Battery metals have been a bright spot for the mining industry in recent years. As the longer-term demand outlook for old stalwarts iron ore and coal has dimmed, an explosive new demand story for materials ranging from copper to lithium presented an opportunity for growth as governments and manufacturers around the world rushed to secure future supplies.
They’ve also offered a chance for reinvention in an industry synonymous with pollution and environmental damage — the mining industry has sought to present itself as a solution to climate change, supplying the materials needed to break humanity’s addiction to fossil fuels.
Yet supply charged ahead as demand growth underwhelmed, and the result has been a price freefall.
Lithium has plunged to levels not seen since 2021, amid a growing supply glut that some analysts now expect to last through 2028. Cobalt has lost two-thirds of its value since a recent peak in 2022, with top-two supplier Glencore Plc forced to build stockpiles of the metal. Nickel tumbled 45% last year, weighed down by a flood of low-cost supply from Indonesia, where new techniques to produce battery-grade material are threatening to completely upend the industry.
The price plunge has made it more difficult for companies seeking to sell mines or stakes. The auto industry had shown signs of becoming an key source of funds, as companies such as Ford Motor Co. and General Motors Co. swooped to buy stakes in mines or sign deals to lock up future supply.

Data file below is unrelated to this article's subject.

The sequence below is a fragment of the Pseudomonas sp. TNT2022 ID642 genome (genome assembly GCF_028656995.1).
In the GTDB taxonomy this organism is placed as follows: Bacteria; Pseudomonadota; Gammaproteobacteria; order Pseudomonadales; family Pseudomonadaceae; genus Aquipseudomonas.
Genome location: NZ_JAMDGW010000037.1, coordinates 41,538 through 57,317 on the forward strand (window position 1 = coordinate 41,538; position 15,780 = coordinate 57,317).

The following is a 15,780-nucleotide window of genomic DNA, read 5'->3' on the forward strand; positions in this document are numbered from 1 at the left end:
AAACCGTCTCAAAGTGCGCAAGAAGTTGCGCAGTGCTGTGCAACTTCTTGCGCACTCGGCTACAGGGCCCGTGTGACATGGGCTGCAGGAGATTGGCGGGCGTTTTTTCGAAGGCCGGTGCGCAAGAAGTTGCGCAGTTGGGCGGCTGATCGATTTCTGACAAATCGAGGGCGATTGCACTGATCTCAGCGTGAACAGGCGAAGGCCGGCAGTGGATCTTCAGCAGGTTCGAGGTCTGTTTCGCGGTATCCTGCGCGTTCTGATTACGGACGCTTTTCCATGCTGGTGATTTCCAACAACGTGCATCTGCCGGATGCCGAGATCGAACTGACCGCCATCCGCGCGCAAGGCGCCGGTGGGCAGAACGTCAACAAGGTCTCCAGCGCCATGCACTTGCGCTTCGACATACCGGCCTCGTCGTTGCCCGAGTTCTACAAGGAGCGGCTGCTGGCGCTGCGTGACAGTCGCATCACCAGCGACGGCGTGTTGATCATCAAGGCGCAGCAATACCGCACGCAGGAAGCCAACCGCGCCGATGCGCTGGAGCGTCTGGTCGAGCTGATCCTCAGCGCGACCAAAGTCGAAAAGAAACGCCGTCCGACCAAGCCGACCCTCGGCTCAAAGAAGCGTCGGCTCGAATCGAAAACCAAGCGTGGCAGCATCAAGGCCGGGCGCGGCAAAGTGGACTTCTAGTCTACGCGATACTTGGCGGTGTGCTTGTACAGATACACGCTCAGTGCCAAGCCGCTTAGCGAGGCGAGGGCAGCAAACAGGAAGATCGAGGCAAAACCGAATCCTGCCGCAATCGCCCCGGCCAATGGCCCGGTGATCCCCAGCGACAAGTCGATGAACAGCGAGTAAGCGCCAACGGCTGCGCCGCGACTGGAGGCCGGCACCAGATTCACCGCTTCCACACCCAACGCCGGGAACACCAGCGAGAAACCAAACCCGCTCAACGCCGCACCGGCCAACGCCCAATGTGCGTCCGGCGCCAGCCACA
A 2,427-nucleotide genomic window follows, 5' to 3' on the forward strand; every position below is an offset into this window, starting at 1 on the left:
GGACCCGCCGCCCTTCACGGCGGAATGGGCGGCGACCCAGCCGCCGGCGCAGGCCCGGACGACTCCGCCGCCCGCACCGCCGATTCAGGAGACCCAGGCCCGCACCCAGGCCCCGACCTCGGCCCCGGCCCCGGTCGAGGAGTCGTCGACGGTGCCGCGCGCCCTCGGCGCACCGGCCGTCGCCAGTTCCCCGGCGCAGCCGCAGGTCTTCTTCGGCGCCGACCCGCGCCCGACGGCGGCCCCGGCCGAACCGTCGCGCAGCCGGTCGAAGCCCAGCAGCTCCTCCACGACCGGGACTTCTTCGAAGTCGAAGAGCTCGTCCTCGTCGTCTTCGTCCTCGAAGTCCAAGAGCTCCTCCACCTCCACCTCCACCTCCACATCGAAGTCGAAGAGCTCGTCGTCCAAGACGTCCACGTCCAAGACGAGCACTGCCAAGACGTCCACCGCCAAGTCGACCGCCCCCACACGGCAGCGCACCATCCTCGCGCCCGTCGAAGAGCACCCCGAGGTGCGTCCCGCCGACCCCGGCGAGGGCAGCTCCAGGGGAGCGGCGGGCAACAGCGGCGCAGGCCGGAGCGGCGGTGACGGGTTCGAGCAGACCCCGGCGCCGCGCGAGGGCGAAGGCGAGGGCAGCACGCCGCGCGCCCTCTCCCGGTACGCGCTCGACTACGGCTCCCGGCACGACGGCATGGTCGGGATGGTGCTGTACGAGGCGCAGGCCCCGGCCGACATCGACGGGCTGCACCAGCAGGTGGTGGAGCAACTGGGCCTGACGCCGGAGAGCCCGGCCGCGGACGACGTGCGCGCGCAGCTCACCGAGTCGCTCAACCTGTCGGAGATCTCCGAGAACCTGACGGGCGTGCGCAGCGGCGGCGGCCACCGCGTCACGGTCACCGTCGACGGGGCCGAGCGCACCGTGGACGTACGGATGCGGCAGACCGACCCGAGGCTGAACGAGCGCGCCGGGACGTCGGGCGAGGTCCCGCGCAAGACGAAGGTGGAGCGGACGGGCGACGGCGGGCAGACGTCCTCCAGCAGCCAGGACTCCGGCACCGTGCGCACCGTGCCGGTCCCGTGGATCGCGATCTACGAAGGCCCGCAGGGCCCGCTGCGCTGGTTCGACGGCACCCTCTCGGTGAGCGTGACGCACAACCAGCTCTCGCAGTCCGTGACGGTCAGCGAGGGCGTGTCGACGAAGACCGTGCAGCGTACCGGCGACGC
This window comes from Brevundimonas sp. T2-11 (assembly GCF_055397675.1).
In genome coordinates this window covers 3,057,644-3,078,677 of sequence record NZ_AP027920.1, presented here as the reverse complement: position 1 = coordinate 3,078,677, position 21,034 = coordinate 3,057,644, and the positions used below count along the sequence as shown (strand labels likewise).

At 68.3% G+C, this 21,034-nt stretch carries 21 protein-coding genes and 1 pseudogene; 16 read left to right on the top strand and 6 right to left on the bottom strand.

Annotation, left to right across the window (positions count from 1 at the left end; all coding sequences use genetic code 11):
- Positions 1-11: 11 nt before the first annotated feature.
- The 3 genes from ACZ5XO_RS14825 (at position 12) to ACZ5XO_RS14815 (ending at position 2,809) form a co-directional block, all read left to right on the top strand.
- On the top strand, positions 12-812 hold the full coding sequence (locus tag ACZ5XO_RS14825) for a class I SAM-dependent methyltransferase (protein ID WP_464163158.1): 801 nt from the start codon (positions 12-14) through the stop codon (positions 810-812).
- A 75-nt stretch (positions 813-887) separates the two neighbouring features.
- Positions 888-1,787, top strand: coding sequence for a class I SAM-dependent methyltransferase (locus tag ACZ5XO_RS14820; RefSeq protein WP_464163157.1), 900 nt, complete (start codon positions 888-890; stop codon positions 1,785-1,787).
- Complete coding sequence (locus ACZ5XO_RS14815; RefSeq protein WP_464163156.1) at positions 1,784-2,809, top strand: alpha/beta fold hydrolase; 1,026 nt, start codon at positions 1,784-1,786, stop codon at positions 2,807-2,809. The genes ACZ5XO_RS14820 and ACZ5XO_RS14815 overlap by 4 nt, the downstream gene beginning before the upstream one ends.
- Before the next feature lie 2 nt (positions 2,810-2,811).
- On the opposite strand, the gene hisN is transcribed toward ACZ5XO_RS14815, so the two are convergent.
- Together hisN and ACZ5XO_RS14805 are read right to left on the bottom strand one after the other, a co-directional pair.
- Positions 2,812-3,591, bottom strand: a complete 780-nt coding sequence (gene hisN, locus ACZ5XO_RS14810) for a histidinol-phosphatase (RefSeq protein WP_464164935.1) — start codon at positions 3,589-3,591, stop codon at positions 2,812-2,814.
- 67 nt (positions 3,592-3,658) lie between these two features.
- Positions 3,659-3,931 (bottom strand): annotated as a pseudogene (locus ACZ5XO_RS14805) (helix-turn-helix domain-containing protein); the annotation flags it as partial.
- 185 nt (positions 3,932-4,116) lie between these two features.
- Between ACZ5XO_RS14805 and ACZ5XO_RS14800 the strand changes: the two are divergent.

However, that trend is now stalling, according to bankers and executives who work in the space. Speaking privately, bankers say that multiple deals they were working on last year with automakers have failed, as the potential buyers start to take a view that the push for EVs will be slower than first expected and the need to secure materials is less urgent.
Appian Capital Advisory’s USD 1 billion sale of two Brazilian nickel mines fell apart after a London-listed special purpose acquisition company backed by Glencore and two automakers cooled on the deal as prices plunged. Sigma Lithium Corp. has been talking to suitors for at least a year, and has extended a strategic review that was supposed to be finished by the end of 2023.
The scramble for cash will put increasing focus on those investors still willing to put money into the industry. In the past year, Saudi Arabia has emerged as a new pivotal player as it seeks to diversify away from fossil fuels, and after agreeing to buy a 10% stake in Vale SA’s nickel and copper business. The kingdom’s annual mining conference taking place this week has drawn a high-profile roster of top CEOs gathering in Riyadh, alongside key industry bankers, investors and analysts.
And while some buyers have backed away, the drop in share valuations has helped spur an increase in dealmaking interest in certain corners of the mining industry, such as Western Australia’s small and mid-sized lithium producers. Analysts have suggested the recent flurry of activity in the region is likely to continue.